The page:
Table of Contents
International Scholarly Research Notices
Volume 2014 (2014), Article ID 685072, 5 pages
Research Article

Health Care Workers and Standard Precautions: Perceptions and Determinants of Compliance in the Emergency and Trauma Triage of a Tertiary Care Hospital in South India

1Department of Anesthesiology, University of Iowa Hospitals and Clinics, Iowa City, IA 52246, USA
2Department of Community Medicine, Kasturba Medical College, Manipal University, Manipal, Udupi, Karnataka 576 104, India

Received 18 July 2014; Accepted 14 September 2014; Published 29 October 2014

Academic Editor: Pierre Parneix

Copyright © 2014 Sangini Punia et al. This is an open access article distributed under the Creative Commons Attribution License, which permits unrestricted use, distribution, and reproduction in any medium, provided the original work is properly cited.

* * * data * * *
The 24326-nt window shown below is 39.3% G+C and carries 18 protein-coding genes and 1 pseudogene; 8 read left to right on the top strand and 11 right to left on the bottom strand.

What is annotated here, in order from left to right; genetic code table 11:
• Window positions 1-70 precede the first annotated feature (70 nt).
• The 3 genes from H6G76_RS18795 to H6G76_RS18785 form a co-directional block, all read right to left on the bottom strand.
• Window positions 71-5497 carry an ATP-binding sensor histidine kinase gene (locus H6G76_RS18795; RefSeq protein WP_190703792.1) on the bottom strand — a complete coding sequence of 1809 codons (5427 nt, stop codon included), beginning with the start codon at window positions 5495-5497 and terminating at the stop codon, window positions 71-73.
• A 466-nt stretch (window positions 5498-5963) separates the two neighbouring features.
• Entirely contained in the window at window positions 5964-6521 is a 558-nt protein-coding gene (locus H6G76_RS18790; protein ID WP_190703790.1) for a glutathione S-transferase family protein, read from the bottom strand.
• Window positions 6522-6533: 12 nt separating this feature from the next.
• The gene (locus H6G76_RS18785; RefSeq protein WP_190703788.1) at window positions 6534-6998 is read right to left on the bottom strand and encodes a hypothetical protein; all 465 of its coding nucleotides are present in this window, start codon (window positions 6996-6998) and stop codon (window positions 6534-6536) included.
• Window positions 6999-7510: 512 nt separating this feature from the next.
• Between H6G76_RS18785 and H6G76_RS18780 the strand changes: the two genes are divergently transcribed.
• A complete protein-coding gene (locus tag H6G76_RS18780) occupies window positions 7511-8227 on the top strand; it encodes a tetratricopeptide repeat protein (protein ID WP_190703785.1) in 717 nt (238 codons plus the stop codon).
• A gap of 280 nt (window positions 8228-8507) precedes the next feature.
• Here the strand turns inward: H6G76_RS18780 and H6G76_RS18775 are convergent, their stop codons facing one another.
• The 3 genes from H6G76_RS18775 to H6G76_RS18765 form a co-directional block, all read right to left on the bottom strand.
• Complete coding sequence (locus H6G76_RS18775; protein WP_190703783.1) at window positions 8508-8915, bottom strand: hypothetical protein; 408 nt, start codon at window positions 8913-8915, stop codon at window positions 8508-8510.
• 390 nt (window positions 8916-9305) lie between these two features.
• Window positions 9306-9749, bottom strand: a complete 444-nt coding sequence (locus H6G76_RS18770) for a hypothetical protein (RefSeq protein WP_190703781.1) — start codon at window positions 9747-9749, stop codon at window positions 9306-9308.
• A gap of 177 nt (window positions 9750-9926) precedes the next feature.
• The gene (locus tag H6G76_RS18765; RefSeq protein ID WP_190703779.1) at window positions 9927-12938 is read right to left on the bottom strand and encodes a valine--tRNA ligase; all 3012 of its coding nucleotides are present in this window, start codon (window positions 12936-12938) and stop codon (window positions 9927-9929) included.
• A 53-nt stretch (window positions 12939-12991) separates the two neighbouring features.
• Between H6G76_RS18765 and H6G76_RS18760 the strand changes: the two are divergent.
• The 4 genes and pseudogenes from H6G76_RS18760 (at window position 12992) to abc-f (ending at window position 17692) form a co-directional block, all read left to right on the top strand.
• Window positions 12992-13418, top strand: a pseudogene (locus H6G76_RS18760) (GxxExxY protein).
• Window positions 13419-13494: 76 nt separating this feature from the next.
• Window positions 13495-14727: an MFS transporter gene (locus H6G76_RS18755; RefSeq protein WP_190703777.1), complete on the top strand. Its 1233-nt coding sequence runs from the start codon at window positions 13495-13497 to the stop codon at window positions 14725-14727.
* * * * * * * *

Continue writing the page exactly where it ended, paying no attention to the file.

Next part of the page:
Background. Careful adherence to standard precautions can protect both health care workers (HCWs) and patients from infections. The present study identified the perceptions and compliance with the use of standard precautions and assessed the determinants of noncompliance among the HCWs in an emergency and trauma triage centre. Methods. A cross-sectional study using a semistructured questionnaire was carried out to collect the relevant information from the study participants. Results. A total of 162 HCWs were recruited into the study, who reported varying degrees of compliance with standard precautions. While most of them declared the use of hand rub (95%) and gloves (77%), reported use of protective eye gear and outer protective clothing was very low (22 and 28%, resp.). Despite a perceived risk of exposure to blood-borne infections, 8% of the HCWs had not completed the hepatitis B vaccination schedule. About 17% reported at least one needle stick injury in the past year but only 5.6% received medical attention. Conclusion. Inadequate adherence to standard precautions among health care providers warrants new training and monitoring strategies. Establishment of an effective occupational health cell incorporating these elements including periodic surveillance could be the way forward.